Friday, August 1, 2014

Miles of Exploration on Two Wheels

For part of this summer while my Raleigh Sports was in pieces being restored, I rode my mountain bike all over the place, finally getting to explore the town that I grew up in for the last fifteen years. In relation to that and the anticipated completion of the Raleigh, I started to think about all of the times I cruised (or bolted) around Ann Arbor during the school year trying to discover new places and the specific riding experience that the rough, unrestored bike provided.


On one evening right after the term had ended, I was ridiculously bored and felt the urge to hop on my bike.  I decided to see if I could reach Gallup Park which was pretty much a few miles down the street, to the southeast of my dorm.  I turned the corner, noticing the red, white, and blue lights at the top of the VA healthcare building that are sadly blocked by the stoplight pole in the above photo.


I headed east along Fuller on a poorly-maintained sidewalk, passing Ann Arbor's Huron High School.  My front fork clattered loudly for a reason unknown at the time, but I know now that it was because the bearings were a bit loose.  The nice, green '76 Plymouth Valiant in the other photo resides at an apartment north of central campus and seems to have the venerable slant-six engine.



A few days earlier, I had fried my incandescent Dynohub headlight bulb by going to fast so I looped this tiny flashlight onto the brake cables, thinking it would make me at least somewhat visible to drivers.  I don't think it worked well at all.



I passed under the bridge that carried Huron Parkway and civilization slowly faded away ... sort of.


As expected, night progressed as I was passing through the unlit path of the park.  I started feeling uneasy, a feeling compounded by the fact that my headlight wasn't functional at the time.



I still used the opportunity to capture some photos and it took my inexperienced self some time to get the camera settings right.  Although streetlights are visible in the distance, the path was still dark.  Maybe I'm lucky to have gotten out safely.



I passed under the Huron Parkway bridge again, this time on the opposite side of the river.  I decided it was time to head home and I'd come back to explore tomorrow.  The photo above shows the VA hospital lights a bit more clearly.


Upon returning to the campus that night, I grabbed a steel Wald basket from a bike that was disintegrating into the ground.  I initially tied it to the rack with pieces of a metal coat hanger and wound a piece of denim on the frame to protect it.  On my trip back down to the park the next day, it rattled loose on Fuller's sidewalk as I had predicted and I pulled over for a roadside repair.  The duct tape would serve well for the next two months.


The park was a little less interesting in the daylight, but it still offered miles of nice trails to ride or run on.


I retraced my path from the previous night, wondering if bicycles were actually allowed on some parts of the trail.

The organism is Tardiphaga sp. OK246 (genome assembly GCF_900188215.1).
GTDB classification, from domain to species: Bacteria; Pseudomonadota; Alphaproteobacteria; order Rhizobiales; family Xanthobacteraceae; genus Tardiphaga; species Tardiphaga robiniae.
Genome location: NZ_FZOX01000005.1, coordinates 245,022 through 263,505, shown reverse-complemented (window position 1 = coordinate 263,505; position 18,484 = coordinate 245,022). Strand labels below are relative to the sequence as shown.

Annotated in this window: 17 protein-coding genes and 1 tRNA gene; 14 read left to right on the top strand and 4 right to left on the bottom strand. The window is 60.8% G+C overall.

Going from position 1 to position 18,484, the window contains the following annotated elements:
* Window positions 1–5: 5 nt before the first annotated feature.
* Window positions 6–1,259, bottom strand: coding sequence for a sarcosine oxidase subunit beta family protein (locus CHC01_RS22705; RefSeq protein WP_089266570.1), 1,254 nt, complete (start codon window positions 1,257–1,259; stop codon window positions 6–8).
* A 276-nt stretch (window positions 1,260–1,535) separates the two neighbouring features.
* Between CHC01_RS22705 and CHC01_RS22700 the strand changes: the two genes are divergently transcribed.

I've always loved travelling on boardwalks for some reason.  It was nice to find a bit of it in the park.


It turns out they did label parts of the trails that did not allow bikes so I stayed off of those.  I rode east along the Huron River for a couple miles and eventually came to the other end of the park, called Parker Mill County Park.


My bike was not very well-suited to the often-uneven and choppy pavement, forcing me to ride much slower than people on mountain bikes.  Actually, it probably would have been fine but the noise of the basket made the whole bike seem weaker.


I headed back west and encountered this beast of a Ford F-650 with some kind of strange, extended nose.  It might be an experimental vehicle or something custom made.  I'm guessing there's a large, non-Ford straight six diesel under the hood that necessitated the extension.


Passing the entrance of the park, I figured I'd explore toward the west.  I encountered a friend along the way who was out for a jog.  I rode down the path and suddenly found myself on the back side of Mitchell Field, part of the campus that I was familiar with.  I didn't know until this point that Gallup Park was so accessible and now I won't have to put my bike through that torture on Fuller Road's sidewalk if I am to come again.


As I made my way up to my dorm, I noticed that the front tire was a bit lower than I'd remembered and that it was getting flatter and flatter, gradually.  When I finally parked, it was almost unfit to ride.  I didn't find any thorns sticking out so I tried to think back to any places where I could have gotten a pinch flat.  It could have been when I was getting on one of the many bridges.  The bridges have cement squares at both ends and I remember carefully easing my bike over a particularly tall square, feeling a second thump as my rim squished the tire all the way down onto the edge of the square.  The rim probably pinched the tube through the tire and cut a hole.  I didn't fill my tires before the trip so that was my fault.  I walked to the bike shop and brought an inner tube back to replace but the new tube also became flat after a couple hours.  I figured I must either have something in my tire or I could have broken the tube myself so I carried my bike all the way to the shop to have the pro install the new tube.  Once again, that tire became flat overnight and I carried the bike back for a second time.  The shop owner Joel was nice enough not to charge me because he didn't find anything sharp in the tire and figured he must have accidentally pinched the tube while installing it.  I haven't had any problems since.